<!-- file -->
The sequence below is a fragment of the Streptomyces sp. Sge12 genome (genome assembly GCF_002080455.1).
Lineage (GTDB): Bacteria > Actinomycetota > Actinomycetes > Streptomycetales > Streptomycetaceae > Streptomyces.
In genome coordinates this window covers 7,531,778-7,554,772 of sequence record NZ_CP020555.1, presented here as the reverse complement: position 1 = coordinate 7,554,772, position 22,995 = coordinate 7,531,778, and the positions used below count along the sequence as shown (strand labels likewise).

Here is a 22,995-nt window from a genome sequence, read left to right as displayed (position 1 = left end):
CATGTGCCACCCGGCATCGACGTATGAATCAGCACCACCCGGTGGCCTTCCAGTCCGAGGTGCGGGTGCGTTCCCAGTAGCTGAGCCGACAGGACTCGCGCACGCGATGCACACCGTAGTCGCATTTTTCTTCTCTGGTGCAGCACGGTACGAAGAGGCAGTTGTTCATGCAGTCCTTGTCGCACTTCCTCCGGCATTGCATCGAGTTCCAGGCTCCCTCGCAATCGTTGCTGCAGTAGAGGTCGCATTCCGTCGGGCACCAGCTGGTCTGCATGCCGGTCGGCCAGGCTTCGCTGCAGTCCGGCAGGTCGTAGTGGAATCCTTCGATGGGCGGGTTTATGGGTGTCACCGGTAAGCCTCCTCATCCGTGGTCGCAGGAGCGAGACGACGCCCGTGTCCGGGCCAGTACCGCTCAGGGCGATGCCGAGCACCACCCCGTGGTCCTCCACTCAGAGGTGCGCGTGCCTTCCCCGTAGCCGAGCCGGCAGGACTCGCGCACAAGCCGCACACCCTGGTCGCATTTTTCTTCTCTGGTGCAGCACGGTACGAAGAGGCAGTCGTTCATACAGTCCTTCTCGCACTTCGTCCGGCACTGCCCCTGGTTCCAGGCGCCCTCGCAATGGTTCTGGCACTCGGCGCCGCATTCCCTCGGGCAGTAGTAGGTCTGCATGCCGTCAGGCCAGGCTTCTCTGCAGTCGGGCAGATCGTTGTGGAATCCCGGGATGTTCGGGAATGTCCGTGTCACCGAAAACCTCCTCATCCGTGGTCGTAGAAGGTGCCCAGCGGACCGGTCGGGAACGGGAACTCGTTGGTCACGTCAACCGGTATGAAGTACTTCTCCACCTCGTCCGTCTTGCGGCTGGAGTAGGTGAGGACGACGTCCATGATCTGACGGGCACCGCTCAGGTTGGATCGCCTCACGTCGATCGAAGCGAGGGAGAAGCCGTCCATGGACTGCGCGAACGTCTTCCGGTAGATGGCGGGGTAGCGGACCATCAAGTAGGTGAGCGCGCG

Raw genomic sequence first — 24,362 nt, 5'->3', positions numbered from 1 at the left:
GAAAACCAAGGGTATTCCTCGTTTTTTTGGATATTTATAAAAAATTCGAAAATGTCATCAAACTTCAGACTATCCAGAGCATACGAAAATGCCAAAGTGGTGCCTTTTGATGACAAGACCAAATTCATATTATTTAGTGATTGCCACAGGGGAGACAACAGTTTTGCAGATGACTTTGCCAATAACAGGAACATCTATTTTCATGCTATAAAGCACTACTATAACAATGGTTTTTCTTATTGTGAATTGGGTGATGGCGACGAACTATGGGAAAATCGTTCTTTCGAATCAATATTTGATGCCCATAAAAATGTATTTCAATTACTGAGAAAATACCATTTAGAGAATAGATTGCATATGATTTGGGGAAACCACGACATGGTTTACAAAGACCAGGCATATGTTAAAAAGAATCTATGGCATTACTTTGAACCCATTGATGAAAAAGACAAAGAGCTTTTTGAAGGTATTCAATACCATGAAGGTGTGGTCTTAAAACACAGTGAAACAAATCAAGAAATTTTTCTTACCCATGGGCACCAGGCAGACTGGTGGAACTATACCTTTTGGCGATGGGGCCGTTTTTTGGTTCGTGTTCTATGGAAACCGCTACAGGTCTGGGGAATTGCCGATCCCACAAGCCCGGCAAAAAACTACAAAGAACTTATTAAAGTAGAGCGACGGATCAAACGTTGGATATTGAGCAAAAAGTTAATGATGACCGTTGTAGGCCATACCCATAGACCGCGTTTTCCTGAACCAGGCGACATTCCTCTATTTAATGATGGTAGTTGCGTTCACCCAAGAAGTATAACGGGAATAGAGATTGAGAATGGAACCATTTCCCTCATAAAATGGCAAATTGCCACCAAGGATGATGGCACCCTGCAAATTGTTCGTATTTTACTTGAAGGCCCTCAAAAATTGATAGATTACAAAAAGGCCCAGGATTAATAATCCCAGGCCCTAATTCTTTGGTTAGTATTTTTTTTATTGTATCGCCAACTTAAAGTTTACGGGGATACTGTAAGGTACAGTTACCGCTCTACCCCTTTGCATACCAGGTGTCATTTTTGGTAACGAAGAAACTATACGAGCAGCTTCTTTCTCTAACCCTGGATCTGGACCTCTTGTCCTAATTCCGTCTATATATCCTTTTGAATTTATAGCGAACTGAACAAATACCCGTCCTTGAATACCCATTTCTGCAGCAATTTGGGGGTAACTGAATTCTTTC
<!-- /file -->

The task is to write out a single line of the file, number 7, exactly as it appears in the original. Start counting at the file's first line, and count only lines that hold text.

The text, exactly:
GAAAACCAAGGGTATTCCTCGTTTTTTTGGATATTTATAAAAAATTCGAAAATGTCATCAAACTTCAGACTATCCAGAGCATACGAAAATGCCAAAGTGGTGCCTTTTGATGACAAGACCAAATTCATATTATTTAGTGATTGCCACAGGGGAGACAACAGTTTTGCAGATGACTTTGCCAATAACAGGAACATCTATTTTCATGCTATAAAGCACTACTATAACAATGGTTTTTCTTATTGTGAATTGGGTGATGGCGACGAACTATGGGAAAATCGTTCTTTCGAATCAATATTTGATGCCCATAAAAATGTATTTCAATTACTGAGAAAATACCATTTAGAGAATAGATTGCATATGATTTGGGGAAACCACGACATGGTTTACAAAGACCAGGCATATGTTAAAAAGAATCTATGGCATTACTTTGAACCCATTGATGAAAAAGACAAAGAGCTTTTTGAAGGTATTCAATACCATGAAGGTGTGGTCTTAAAACACAGTGAAACAAATCAAGAAATTTTTCTTACCCATGGGCACCAGGCAGACTGGTGGAACTATACCTTTTGGCGATGGGGCCGTTTTTTGGTTCGTGTTCTATGGAAACCGCTACAGGTCTGGGGAATTGCCGATCCCACAAGCCCGGCAAAAAACTACAAAGAACTTATTAAAGTAGAGCGACGGATCAAACGTTGGATATTGAGCAAAAAGTTAATGATGACCGTTGTAGGCCATACCCATAGACCGCGTTTTCCTGAACCAGGCGACATTCCTCTATTTAATGATGGTAGTTGCGTTCACCCAAGAAGTATAACGGGAATAGAGATTGAGAATGGAACCATTTCCCTCATAAAATGGCAAATTGCCACCAAGGATGATGGCACCCTGCAAATTGTTCGTATTTTACTTGAAGGCCCTCAAAAATTGATAGATTACAAAAAGGCCCAGGATTAATAATCCCAGGCCCTAATTCTTTGGTTAGTATTTTTTTTATTGTATCGCCAACTTAAAGTTTACGGGGATACTGTAAGGTACAGTTACCGCTCTACCCCTTTGCATACCAGGTGTCATTTTTGGTAACGAAGAAACTATACGAGCAGCTTCTTTCTCTAACCCTGGATCTGGACCTCTTGTCCTAATTCCGTCTATATATCCTTTTGAATTTATAGCGAACTGAACAAATACCCGTCCTTGAATACCCATTTCTGCAGCAATTTGGGGGTAACTGAATTCTTTC